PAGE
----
A negative result is also a successful experiment. If the hypothesis can be either proved or disproved, the experiment is successful. Too bad data for either outcome counts as failure.
Except that he says: “The results were astounding: the second generation of top traders had a much better performance than their parents, but undoubtably, further research will be necessary to confirm this finding of ours.”
Indicating that he hasn’t the faintest idea what he’s talking about, or it’s a joke.
The rat is a bio-assay for a neural network.
They’re experimenting on us!
I don’t believe this. It would likely be illegal under EU laboratory animal regulations, and nobody has the space and time to breed new strains of lab rats privately so it would have to be done in a lab so it wouldn’t get approved.
Are we talking the cocaine and hookers study group, or the controls?
The EU may have their consistency a bit more in order; but at least in the US it’s amazing what you can get away with as long as you aren’t doing science. If your purpose is to pet it, eat it, or make a coat out of it, you enjoy broad latitude. If you are planning on learning something, though, better put on your mercy hat and prepare to face the IRB…
As mentioned above, he is an artist, not a scientist. It’s probably better to regard this as a piece of art rather than a joke or serious science.
Ahh. I am corrected.
A LOT of things can be done privately. There are (admittedly rare but existing!) people with the resources, and it’s amazing what you can do for pennies on a dollar with just a bit of creativity and tech skills.
There is even an emerging sector of DIY science, with real (and usually improvised) high-end lab equipment. There are even budding vendors making money on it, and more (including me) aspiring for that.
There are more and more regulations on “big” institutional labs, more commissions, and one has to do a week of paperwork for a day of research. A little competition from the garage-lab sector is only a good thing.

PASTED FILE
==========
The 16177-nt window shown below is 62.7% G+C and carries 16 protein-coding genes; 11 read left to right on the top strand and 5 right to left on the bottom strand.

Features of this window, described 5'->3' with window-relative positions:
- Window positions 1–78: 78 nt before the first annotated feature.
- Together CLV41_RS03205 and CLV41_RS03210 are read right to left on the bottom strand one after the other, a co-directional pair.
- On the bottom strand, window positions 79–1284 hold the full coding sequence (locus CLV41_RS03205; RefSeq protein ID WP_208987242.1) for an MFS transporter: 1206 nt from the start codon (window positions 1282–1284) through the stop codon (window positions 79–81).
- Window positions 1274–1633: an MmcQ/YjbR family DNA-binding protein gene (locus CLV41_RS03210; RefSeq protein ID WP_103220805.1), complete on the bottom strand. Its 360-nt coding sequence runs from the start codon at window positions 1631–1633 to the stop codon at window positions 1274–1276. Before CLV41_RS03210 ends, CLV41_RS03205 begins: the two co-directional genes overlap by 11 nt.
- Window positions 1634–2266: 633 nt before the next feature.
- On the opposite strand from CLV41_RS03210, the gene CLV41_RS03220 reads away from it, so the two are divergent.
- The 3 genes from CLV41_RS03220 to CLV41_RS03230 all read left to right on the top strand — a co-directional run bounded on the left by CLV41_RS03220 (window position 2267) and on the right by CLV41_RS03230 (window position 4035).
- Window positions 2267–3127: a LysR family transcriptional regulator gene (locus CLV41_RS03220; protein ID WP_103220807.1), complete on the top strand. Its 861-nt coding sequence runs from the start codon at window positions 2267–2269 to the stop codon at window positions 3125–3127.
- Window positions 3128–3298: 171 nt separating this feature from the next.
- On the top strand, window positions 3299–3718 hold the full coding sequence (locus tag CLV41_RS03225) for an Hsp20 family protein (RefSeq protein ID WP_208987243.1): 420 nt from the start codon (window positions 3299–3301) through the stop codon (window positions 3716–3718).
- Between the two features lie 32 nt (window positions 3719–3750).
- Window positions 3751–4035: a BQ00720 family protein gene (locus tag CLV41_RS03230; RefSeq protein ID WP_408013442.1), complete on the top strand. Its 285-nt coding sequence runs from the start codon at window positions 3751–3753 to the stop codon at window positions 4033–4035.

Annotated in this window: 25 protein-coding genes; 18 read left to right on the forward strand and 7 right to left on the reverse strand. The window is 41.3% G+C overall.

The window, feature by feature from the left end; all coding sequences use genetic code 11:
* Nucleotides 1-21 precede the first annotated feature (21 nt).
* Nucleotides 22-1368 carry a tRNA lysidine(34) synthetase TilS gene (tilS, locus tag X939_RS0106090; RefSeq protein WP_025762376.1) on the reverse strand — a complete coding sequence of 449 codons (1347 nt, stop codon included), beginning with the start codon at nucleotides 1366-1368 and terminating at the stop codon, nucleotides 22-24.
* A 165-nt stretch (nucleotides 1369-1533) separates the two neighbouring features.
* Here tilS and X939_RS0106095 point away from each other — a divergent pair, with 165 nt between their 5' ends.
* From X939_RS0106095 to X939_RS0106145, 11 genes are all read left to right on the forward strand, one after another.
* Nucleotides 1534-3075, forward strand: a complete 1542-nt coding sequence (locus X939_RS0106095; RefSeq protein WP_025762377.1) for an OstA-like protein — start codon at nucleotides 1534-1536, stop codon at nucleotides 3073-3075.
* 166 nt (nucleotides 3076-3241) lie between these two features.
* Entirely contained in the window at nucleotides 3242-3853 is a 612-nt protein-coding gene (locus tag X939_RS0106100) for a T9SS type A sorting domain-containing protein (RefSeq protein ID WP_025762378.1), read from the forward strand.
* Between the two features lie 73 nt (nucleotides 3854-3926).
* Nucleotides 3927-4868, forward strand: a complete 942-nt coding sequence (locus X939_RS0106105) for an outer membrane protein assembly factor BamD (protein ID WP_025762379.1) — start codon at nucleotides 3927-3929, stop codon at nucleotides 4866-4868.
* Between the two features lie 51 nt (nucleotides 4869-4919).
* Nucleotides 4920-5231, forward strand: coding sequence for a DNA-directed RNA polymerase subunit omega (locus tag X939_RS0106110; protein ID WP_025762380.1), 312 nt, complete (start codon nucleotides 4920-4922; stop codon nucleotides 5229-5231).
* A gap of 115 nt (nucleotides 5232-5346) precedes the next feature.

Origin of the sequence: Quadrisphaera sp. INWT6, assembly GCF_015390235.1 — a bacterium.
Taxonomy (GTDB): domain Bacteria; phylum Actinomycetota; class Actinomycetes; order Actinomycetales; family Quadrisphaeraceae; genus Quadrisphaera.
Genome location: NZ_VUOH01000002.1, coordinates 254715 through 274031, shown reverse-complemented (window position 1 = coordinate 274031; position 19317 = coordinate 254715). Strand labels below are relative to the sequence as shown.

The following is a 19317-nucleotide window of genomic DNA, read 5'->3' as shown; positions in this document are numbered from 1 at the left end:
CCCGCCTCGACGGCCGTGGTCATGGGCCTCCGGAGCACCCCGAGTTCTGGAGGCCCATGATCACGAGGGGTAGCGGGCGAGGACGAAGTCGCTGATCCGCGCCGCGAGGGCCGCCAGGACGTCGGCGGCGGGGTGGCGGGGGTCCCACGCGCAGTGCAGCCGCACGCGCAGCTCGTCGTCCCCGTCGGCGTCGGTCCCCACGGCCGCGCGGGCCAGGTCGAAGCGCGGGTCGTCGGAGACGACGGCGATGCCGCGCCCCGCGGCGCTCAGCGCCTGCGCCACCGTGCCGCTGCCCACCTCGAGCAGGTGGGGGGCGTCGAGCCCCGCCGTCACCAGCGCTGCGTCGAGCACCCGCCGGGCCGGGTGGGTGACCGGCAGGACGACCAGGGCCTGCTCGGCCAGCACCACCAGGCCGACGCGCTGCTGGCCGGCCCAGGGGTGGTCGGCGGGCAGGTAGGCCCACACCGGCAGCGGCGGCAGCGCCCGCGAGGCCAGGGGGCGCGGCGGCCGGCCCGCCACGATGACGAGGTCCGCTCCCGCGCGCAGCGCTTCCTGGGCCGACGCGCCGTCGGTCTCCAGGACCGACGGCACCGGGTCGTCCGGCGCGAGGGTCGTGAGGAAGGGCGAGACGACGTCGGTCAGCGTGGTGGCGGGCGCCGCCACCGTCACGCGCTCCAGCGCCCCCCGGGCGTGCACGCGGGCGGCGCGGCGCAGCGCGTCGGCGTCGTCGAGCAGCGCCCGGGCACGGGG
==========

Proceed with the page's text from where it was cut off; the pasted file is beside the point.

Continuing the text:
I used to have domestic rats as pests, they were horrible. I hate rats!
Teela Brown is unimpressed, but doesn’t quite get what’s going on here.
“The trouble is, even if you win the rat race, you’re still a rat.” — Lily Tomlin.
I thought hedge-fund managers were actual rats…
They’re Pinky and The Brain
Pinky and The Brain!
Which one is the Genius?
Which one is Insane?
Mr. Munroe addresses the correct methodology for economics in the first embedded cartoon of one of his “What If?” series.
Hehe. @GilbertWham. Snap. I loooved the Halo Jones series.
Being a piece of art is not incompatible with being a joke. I think it can be both.
I’m wondering if one could blow air through it to make a “fluidized bed” of money in which
you skinner-box rats could dive and swim?
edited to keep it somewhat (tangential) on topic.
It would be a group D fluidized bed. The intensity of gas jets to keep the coins separated enough to behave like a fluid would be, due to their very large size and density (compared to usual fluidized bed particles), needed to be rather very high. Possibly high enough to strip skin from muscles and muscles from bones at too close contact with the jets; deeper diving would therefore be strongly unadvisable. Another problem will be with the tendency of the coins to settle and form channels for the gas instead of hovering in it; may be alleviated by further mechanical agitation.
Maybe if the coins were made from metallic foam, tailored to the density of a fluid so they would float/hover, it would work better.
Thought… some sort of a supercritical fluid with high enough density, nontoxic, and mixed with oxygen, so both the coins (the foam-metal ones) and the swimmer could hover in it? Would however need some time in a decompression chamber after exiting the pool.